CONSUMER ALERT: Beware of Ticket Scams Ahead of Big SEC Game | So Good News
Attorney General Chris Carr and the Better Business Bureau (BBB) of North Georgia are teaming up to warn Georgians about ticket scams ahead of this weekend’s Southeastern Conference (SEC) Championship Game between the University of Georgia (UGA) and Louisiana State University (LSU). Big games provide opportunities for fraudsters to take advantage of consumers by selling fake, worthless or stolen tickets on the secondary market. Not only can consumers lose money in these scams, but they can also be sensitive to identifying theft if both personal and financial information is offered as part of the transaction.
“With the No. 1 Georgia Bulldogs looking for another SEC title, it’s important that fans hoping to attend the big game in person be careful when purchasing tickets,” Carr said. “Criminals take advantage of this opportunity to steal their hard-earned money, so make sure you deal with reputable sellers and avoid things that sound too good. In anticipation of the championship weekend, our Consumer Protection Division has put together some helpful tips to help you avoid scams, protect your wallet and cheer on the Dawgs with peace of mind. “
Atlanta will take home the starting spot this weekend as the national champion Georgia Bulldogs are set to take on the LSU Tigers on Dec. 3, 2022, at Mercedes-Benz Stadium. No wonder the game is selling out. For those still hoping to attend the SEC Championship in person, it’s important to understand the potential for fraud when hunting for tickets on the secondary market.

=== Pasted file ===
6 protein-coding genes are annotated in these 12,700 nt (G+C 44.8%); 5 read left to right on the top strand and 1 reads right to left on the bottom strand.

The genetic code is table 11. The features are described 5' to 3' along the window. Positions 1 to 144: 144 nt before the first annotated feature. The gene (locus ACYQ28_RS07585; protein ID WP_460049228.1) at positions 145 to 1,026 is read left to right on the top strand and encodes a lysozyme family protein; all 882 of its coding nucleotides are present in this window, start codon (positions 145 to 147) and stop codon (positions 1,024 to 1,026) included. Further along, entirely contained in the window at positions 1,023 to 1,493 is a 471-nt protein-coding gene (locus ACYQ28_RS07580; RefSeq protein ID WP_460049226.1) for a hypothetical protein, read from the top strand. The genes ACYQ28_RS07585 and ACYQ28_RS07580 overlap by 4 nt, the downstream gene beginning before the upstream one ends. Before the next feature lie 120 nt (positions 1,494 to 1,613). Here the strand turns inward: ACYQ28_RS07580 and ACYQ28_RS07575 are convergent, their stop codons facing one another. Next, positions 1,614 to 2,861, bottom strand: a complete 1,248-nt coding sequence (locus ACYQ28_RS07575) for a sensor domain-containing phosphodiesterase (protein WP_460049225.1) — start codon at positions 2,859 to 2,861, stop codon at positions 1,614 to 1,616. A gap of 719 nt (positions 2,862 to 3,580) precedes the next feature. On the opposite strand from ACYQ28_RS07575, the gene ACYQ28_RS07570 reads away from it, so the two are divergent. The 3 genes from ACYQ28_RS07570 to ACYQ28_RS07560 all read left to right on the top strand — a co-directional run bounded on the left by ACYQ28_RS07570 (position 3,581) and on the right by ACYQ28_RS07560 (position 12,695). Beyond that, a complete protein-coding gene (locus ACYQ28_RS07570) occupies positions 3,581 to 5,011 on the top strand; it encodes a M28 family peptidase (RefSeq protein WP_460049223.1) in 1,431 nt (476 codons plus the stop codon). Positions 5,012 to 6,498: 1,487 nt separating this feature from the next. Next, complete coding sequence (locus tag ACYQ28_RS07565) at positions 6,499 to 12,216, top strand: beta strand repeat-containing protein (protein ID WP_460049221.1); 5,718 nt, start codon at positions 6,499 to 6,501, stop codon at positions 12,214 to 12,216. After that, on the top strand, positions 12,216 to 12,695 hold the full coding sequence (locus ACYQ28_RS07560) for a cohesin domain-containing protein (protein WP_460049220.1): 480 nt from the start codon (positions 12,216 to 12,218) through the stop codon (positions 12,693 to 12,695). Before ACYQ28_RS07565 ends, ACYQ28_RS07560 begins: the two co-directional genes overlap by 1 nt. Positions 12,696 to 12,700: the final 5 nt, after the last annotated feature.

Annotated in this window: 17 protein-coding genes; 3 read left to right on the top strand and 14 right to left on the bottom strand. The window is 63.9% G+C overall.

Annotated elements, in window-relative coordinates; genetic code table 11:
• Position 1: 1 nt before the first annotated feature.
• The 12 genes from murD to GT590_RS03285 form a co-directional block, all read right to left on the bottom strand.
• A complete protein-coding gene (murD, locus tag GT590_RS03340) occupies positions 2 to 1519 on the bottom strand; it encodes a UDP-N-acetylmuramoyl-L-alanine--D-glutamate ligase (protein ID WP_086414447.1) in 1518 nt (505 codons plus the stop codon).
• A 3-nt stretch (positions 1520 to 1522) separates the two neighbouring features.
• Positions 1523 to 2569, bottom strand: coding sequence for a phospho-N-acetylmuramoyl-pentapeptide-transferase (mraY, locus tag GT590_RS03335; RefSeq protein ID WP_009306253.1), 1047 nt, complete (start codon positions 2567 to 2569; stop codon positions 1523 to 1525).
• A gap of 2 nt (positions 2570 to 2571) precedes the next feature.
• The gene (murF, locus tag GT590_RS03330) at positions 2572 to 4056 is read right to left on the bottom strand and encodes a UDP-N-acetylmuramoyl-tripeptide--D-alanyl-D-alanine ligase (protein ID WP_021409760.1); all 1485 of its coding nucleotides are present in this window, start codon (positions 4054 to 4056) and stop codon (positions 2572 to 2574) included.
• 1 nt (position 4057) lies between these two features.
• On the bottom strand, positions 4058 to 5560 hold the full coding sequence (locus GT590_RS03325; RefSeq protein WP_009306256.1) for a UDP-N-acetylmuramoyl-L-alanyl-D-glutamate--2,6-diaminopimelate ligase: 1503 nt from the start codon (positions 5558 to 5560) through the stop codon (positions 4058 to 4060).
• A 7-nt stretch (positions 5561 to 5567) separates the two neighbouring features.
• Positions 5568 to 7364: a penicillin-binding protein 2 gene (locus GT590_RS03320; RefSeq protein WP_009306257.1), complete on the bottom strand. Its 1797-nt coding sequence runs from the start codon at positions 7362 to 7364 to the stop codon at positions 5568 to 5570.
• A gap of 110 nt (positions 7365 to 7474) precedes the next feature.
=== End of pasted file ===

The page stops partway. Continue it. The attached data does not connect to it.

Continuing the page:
“The Internet has helped consumers find and buy tickets to events. “Unfortunately, some online ticket sellers are scammers,” said Simone Williams, BBB’s media and public relations director. fake to real events or buy tickets to events that didn’t happen. If you see a scam, report it to the BBB Scam Tracker to alert others. “
The Attorney General’s Consumer Protection Division and the BBB of North Georgia are offering the following tips to help fans avoid ticket scams:
- Buy tickets from reputable websites. You can check if the business is accredited by the Better Business Bureau at bbb.org. You may also want to search the Internet for complaints and reviews of the business.
- Ticket scalpers who approach you outside the event gates are often scammers selling fake tickets. Don’t risk it.
- You can also find a ticket broker through the National Association of Ticket Brokers, which requires its members to certify that every ticket sold on their site is legitimate.
- Check with the organization running the event about a safe way to resell and purchase confirmed tickets.
- Be very careful when buying tickets through Craigslist ads.
- Avoid attaching money to the seller, as this is often a sign of fraud.
- Beware of sales that sound too good to be true. Scammers often try to trick consumers into handing over their money by offering them tickets or merchandise at below-market prices.
- Protect your reputation by avoiding posting pictures of your tickets online or online. Hackers can easily capture barcodes from online mail and use them to create fraudulent tickets and steal personal information.
- Ticket advertisers are required by Georgia law to register with the Georgia Athletic and Entertainment Commission and comply with other regulations, including providing their license number in any online, advertising or print media. To verify a ticketing license, go to sos.ga.gov, click on “Licensing” and then “Licensee Search.”
To file a complaint against a ticket seller, visit the Georgia Athletic and Entertainment Commission website.
If you have a dispute with a company that facilitates the resale of tickets between individuals, you can file a complaint online with our office or call our Consumer Protection team at 404-651-8600.